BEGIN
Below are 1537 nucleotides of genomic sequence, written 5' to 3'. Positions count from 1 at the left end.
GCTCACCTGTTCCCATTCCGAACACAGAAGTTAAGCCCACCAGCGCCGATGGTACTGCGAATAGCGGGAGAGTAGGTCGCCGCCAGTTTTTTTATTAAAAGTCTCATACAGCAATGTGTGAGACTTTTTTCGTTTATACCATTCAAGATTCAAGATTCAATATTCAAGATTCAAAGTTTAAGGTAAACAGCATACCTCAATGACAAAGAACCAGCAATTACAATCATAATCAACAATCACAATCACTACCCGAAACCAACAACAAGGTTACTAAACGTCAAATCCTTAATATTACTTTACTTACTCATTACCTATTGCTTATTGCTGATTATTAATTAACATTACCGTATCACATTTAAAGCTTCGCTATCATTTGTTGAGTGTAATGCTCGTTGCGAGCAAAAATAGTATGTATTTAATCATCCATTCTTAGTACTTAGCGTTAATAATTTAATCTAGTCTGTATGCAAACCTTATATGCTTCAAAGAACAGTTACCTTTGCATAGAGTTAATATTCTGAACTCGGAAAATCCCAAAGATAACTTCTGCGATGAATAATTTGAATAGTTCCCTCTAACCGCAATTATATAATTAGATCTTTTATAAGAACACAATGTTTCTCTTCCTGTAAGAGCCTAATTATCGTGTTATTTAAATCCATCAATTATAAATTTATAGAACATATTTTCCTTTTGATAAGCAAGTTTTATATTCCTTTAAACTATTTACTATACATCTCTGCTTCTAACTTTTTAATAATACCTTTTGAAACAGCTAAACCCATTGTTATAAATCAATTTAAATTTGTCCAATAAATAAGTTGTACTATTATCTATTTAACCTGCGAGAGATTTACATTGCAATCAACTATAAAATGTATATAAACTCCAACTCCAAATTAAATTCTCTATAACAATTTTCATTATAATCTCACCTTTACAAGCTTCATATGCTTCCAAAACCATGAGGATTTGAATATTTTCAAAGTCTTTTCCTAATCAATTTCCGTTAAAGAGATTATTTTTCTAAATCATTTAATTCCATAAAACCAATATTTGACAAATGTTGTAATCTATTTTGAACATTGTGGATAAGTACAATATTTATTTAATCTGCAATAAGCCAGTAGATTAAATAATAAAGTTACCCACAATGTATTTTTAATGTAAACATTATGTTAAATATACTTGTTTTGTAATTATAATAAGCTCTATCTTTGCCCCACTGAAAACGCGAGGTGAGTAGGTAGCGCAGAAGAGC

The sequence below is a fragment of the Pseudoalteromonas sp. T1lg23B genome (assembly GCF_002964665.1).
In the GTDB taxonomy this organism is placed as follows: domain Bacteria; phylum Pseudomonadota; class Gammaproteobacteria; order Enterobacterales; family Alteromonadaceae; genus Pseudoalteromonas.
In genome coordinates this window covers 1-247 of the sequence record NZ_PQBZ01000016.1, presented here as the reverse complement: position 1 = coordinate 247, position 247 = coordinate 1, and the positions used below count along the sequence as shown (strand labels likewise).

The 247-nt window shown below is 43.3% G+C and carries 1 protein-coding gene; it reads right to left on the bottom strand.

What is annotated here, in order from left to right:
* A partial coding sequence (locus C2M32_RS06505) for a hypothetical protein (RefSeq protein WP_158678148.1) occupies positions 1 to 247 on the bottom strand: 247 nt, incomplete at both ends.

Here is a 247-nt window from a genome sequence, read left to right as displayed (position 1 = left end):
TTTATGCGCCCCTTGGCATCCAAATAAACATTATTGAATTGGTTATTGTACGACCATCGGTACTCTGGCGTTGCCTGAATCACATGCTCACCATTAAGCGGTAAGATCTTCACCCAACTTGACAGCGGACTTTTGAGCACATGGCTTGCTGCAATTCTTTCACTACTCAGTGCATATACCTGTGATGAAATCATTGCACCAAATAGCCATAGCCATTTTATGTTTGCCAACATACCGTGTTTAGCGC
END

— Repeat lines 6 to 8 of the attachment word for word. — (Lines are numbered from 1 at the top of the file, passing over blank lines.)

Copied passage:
The 247-nt window shown below is 43.3% G+C and carries 1 protein-coding gene; it reads right to left on the bottom strand.

What is annotated here, in order from left to right:
* A partial coding sequence (locus C2M32_RS06505) for a hypothetical protein (RefSeq protein WP_158678148.1) occupies positions 1 to 247 on the bottom strand: 247 nt, incomplete at both ends.